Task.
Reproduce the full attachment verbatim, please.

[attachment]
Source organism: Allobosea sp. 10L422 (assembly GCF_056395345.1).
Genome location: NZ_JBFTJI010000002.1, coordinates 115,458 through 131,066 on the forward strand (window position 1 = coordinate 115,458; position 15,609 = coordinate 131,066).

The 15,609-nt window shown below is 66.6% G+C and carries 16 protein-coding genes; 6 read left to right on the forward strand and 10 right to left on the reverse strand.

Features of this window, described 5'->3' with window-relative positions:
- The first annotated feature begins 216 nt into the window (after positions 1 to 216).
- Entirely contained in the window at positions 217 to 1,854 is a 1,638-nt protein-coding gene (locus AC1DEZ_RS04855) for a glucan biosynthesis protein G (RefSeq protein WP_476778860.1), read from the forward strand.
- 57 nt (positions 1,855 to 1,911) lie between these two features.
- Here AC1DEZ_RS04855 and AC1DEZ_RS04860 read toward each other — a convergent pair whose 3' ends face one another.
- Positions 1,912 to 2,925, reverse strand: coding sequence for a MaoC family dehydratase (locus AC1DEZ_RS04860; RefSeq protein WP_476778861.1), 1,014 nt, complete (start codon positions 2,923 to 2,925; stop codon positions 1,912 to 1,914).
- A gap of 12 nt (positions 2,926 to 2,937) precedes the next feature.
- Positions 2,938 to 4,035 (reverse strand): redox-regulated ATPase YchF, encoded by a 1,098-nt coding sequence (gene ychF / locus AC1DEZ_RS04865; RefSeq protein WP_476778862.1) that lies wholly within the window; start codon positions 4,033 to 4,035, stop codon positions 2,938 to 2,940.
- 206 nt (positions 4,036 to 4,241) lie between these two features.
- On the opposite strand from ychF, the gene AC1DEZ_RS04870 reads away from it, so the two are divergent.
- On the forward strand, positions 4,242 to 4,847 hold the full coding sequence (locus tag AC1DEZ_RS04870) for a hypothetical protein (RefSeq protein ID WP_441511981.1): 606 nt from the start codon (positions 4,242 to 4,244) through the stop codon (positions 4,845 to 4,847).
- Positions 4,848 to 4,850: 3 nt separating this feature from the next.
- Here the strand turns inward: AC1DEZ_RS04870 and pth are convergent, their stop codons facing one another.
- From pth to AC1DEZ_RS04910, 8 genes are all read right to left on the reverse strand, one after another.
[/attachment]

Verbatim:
Source organism: Allobosea sp. 10L422 (assembly GCF_056395345.1).
Genome location: NZ_JBFTJI010000002.1, coordinates 115,458 through 131,066 on the forward strand (window position 1 = coordinate 115,458; position 15,609 = coordinate 131,066).

The 15,609-nt window shown below is 66.6% G+C and carries 16 protein-coding genes; 6 read left to right on the forward strand and 10 right to left on the reverse strand.

Features of this window, described 5'->3' with window-relative positions:
- The first annotated feature begins 216 nt into the window (after positions 1 to 216).
- Entirely contained in the window at positions 217 to 1,854 is a 1,638-nt protein-coding gene (locus AC1DEZ_RS04855) for a glucan biosynthesis protein G (RefSeq protein WP_476778860.1), read from the forward strand.
- 57 nt (positions 1,855 to 1,911) lie between these two features.
- Here AC1DEZ_RS04855 and AC1DEZ_RS04860 read toward each other — a convergent pair whose 3' ends face one another.
- Positions 1,912 to 2,925, reverse strand: coding sequence for a MaoC family dehydratase (locus AC1DEZ_RS04860; RefSeq protein WP_476778861.1), 1,014 nt, complete (start codon positions 2,923 to 2,925; stop codon positions 1,912 to 1,914).
- A gap of 12 nt (positions 2,926 to 2,937) precedes the next feature.
- Positions 2,938 to 4,035 (reverse strand): redox-regulated ATPase YchF, encoded by a 1,098-nt coding sequence (gene ychF / locus AC1DEZ_RS04865; RefSeq protein WP_476778862.1) that lies wholly within the window; start codon positions 4,033 to 4,035, stop codon positions 2,938 to 2,940.
- 206 nt (positions 4,036 to 4,241) lie between these two features.
- On the opposite strand from ychF, the gene AC1DEZ_RS04870 reads away from it, so the two are divergent.
- On the forward strand, positions 4,242 to 4,847 hold the full coding sequence (locus tag AC1DEZ_RS04870) for a hypothetical protein (RefSeq protein ID WP_441511981.1): 606 nt from the start codon (positions 4,242 to 4,244) through the stop codon (positions 4,845 to 4,847).
- Positions 4,848 to 4,850: 3 nt separating this feature from the next.
- Here the strand turns inward: AC1DEZ_RS04870 and pth are convergent, their stop codons facing one another.
- From pth to AC1DEZ_RS04910, 8 genes are all read right to left on the reverse strand, one after another.